Today I have another interview from my friend, Soraya Murillo Hernandez, from Spain. Soraya speaks Spanish, and I only speak English, so our friendship has leaned heavily on technology and Google Translate.
Soraya has so many incredible interviews that I’ve created a category for her work. This time she shares her interview with Steve Alten, an American science fiction author. He is best known for his Meg series, a series of novels set around the fictitious survival of the megalodon, a giant prehistoric shark.
Soraya—In your novel, “Meg,” the main character is full of fears, and shows that the best way to defeat them is to face them. Is there something of you in this character and in his way of facing everything?
Steve Alten—I suppose there is a little me in every main character I create. At the time I was writing MEG I was struggling to find a career, so maybe Jonas Taylor went through a similar challenge.
Soraya—There were some doubts about if you were going to continue “Meg,” but with your novel “The Trench” they were cleared. You gave more leadership to people than the own Meg. Why?
Steve Alten—I’m not sure I understand the question, sorry. I never had doubts about continuing the series; I ended “MEG” to set-up for a sequel. The order of the series is “MEG: The Trench,” “MEG: Primal Waters,” “MEG: Hell’s Aquarium,” and fifth installment— “MEG: Nightstalkers.”
Soraya—In your novel “The Loch,” you give a new version of Loch Ness. What is the reason of that new version? You wanted to get far away from the known story?
Steve Alten—The species of aquatic creature in my book is based on the best, latest zoological evidence, not on silliness. And it is far scarier.
Soraya—”Domain” begins as one genre of novel, but when you go through the story it starts to enter in the science fiction genre. Would you label it as science fiction or fantasy novel?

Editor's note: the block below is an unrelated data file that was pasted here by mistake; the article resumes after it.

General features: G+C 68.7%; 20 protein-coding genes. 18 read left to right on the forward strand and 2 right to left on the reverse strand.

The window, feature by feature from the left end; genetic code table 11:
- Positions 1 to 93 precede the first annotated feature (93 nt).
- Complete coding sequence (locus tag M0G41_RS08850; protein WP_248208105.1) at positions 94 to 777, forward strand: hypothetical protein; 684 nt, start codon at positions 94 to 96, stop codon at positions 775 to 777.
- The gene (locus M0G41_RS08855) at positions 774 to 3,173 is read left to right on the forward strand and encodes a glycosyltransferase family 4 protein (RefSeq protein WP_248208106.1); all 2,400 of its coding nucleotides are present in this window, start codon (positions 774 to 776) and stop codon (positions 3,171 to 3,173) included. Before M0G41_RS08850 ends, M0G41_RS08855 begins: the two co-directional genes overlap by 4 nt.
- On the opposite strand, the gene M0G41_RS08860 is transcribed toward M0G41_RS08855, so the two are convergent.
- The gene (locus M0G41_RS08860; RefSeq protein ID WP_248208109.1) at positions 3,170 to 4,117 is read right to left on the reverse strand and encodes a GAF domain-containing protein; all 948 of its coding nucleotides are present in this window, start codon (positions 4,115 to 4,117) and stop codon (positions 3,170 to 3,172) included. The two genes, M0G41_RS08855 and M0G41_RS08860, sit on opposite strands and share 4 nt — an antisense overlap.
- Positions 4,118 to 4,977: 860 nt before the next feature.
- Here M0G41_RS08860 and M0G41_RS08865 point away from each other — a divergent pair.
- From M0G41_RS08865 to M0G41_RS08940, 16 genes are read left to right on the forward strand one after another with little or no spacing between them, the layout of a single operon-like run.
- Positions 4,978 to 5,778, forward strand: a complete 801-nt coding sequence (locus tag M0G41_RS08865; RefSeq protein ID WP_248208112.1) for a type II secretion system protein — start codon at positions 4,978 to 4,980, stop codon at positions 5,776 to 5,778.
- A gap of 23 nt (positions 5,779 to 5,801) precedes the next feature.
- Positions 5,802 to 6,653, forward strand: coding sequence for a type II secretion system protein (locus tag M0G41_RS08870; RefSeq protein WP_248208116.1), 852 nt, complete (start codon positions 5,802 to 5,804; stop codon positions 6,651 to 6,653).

Steve Alten—I simply call it a thriller that seeks to explain the Mayan Calendar’s doomsday prophecy.
Soraya—How did a person with a master in sport medicine and a doctorate in sport administration end writing best sellers?
Steve Alten—I earned the degrees in order to avoid the work place for another 6 years; at the time I was trying to get in the back door to coach college basketball. The writing bug came much later.
Soraya—You have written some books about the end of times. In some of them it comes with a prophecy, but in “Grim Reaper: End of Days” it comes from a biologist. Which possibility is more real for you?
Steve Alten—“Grim Reaper” is actually written as a modern-day version of “Dante’s Inferno.” The cause of the “End of Days” deals with the release of a modern-day version of Bubonic Plague — a disease that nearly ended humanity 666 years ago. So yes – much scarier, and frighteningly feasible.
Soraya—Your novel “The Shell Game” is about a historical fiction that starts in the war of Iraq. What was the reason for that setting? Did you want, as an American, to leave a message about that war?
Steve Alten—The message and the book are filled with a hidden truth—that 9/11 was a false flag event, orchestrated by the neoconservatives—to invade Iraq and control the oil.
Soraya—”Meg” became a movie and a popular radio serial in Japan. What did this mean to you?
Steve Alten—Hopefully, the movie will share the story with millions of people and entertain them. For me personally, it will be a 20 year dream come true.
Soraya—It is said that so many teenagers began to know literature and the desire to read with you. Is this the biggest gratification for an author?
Steve Alten—Yes. The Adopt-an-Author program, which uses MEG and some of my other work in schools, has motivated many reluctant teens to read by making reading fun. For your readers – they should go to SteveAlten.com.
Soraya—What writers do you like to read?
Steve Alten—Peter Benchley, Thomas Harris, Tom Clancy, Michael Crichton, Ian Fleming, Bram Stoker, Anne Rice…